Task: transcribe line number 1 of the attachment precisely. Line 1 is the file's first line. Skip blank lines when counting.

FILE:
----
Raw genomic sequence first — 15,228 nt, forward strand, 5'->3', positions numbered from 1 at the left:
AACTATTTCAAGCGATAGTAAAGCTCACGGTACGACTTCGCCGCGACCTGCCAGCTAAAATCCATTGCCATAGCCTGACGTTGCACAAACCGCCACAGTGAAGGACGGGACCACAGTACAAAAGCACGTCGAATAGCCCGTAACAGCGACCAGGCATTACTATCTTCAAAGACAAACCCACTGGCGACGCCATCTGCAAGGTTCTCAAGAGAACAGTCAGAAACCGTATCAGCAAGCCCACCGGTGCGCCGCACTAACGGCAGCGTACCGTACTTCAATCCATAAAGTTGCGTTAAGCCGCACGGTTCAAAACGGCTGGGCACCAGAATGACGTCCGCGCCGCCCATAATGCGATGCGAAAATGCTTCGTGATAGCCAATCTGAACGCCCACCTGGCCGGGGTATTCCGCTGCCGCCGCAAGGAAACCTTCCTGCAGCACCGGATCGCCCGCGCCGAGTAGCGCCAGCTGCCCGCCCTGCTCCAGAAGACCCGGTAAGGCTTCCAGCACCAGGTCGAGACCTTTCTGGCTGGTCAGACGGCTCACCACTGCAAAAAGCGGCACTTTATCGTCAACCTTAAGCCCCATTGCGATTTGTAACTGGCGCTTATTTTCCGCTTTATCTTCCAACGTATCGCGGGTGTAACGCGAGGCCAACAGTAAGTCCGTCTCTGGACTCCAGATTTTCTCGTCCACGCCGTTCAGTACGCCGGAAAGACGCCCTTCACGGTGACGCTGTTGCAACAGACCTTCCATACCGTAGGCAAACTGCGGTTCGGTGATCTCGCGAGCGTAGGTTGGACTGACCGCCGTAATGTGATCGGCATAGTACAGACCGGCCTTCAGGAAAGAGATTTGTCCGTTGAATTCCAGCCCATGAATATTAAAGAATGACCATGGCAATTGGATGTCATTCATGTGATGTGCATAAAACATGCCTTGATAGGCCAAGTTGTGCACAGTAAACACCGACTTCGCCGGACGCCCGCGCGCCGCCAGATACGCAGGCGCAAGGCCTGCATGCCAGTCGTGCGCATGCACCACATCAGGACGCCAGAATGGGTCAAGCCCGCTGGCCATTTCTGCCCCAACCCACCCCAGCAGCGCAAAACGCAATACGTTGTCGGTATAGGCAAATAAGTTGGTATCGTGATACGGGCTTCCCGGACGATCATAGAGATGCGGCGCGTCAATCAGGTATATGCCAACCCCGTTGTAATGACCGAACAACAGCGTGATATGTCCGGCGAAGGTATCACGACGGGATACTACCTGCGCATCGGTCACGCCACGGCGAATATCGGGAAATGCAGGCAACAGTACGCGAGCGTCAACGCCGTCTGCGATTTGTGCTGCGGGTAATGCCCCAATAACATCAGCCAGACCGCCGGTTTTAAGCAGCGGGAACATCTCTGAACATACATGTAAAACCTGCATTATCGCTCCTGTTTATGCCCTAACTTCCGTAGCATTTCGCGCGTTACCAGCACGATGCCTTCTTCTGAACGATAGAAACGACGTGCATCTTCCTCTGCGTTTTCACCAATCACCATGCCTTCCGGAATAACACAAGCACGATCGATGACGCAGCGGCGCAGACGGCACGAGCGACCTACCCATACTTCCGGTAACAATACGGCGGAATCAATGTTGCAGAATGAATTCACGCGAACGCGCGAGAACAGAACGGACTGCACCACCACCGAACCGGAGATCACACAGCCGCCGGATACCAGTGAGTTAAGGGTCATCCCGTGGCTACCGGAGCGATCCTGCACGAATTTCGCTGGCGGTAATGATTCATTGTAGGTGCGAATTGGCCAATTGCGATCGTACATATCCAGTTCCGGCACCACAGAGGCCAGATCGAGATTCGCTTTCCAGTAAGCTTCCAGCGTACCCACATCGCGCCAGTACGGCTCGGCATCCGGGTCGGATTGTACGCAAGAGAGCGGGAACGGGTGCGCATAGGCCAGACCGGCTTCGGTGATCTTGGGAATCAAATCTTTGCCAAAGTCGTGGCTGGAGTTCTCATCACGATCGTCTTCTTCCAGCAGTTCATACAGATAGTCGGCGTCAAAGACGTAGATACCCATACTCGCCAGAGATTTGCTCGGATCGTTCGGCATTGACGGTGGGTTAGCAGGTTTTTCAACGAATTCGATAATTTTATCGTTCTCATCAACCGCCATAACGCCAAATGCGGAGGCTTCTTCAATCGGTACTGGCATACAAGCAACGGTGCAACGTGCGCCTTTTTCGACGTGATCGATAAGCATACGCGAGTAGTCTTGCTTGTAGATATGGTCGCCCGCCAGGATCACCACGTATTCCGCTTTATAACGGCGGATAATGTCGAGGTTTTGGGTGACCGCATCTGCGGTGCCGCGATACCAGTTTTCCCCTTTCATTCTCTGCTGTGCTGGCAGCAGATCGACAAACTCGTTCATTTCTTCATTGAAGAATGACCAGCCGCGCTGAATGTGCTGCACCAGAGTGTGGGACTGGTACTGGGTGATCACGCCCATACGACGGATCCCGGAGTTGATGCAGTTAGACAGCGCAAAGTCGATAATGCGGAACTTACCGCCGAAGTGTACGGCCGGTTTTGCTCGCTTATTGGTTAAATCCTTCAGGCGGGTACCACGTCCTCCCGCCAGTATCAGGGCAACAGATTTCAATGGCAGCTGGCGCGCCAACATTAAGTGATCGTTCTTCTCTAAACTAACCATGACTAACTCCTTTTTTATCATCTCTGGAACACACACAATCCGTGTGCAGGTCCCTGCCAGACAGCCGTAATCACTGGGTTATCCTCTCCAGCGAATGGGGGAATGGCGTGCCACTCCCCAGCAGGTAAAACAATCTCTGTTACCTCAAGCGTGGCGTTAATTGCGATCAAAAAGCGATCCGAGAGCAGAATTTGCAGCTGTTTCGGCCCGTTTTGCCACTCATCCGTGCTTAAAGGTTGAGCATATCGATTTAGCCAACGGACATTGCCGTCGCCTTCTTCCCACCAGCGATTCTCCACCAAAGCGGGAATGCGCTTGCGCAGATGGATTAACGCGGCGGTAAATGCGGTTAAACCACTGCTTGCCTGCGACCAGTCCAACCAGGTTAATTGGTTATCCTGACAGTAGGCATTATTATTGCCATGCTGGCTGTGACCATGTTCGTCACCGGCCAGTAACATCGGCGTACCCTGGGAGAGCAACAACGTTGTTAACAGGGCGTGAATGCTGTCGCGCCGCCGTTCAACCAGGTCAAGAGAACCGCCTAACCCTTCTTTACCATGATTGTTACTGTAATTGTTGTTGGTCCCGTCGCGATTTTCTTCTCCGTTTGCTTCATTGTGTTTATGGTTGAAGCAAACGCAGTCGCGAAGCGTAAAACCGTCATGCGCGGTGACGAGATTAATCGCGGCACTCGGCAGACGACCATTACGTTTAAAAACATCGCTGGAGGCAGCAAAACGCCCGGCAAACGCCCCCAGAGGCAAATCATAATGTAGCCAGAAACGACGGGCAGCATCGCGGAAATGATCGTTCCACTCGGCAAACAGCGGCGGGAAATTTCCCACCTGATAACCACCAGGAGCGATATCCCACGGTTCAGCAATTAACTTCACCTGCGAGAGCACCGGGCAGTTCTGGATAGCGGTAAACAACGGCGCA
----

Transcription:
Raw genomic sequence first — 15,228 nt, forward strand, 5'->3', positions numbered from 1 at the left: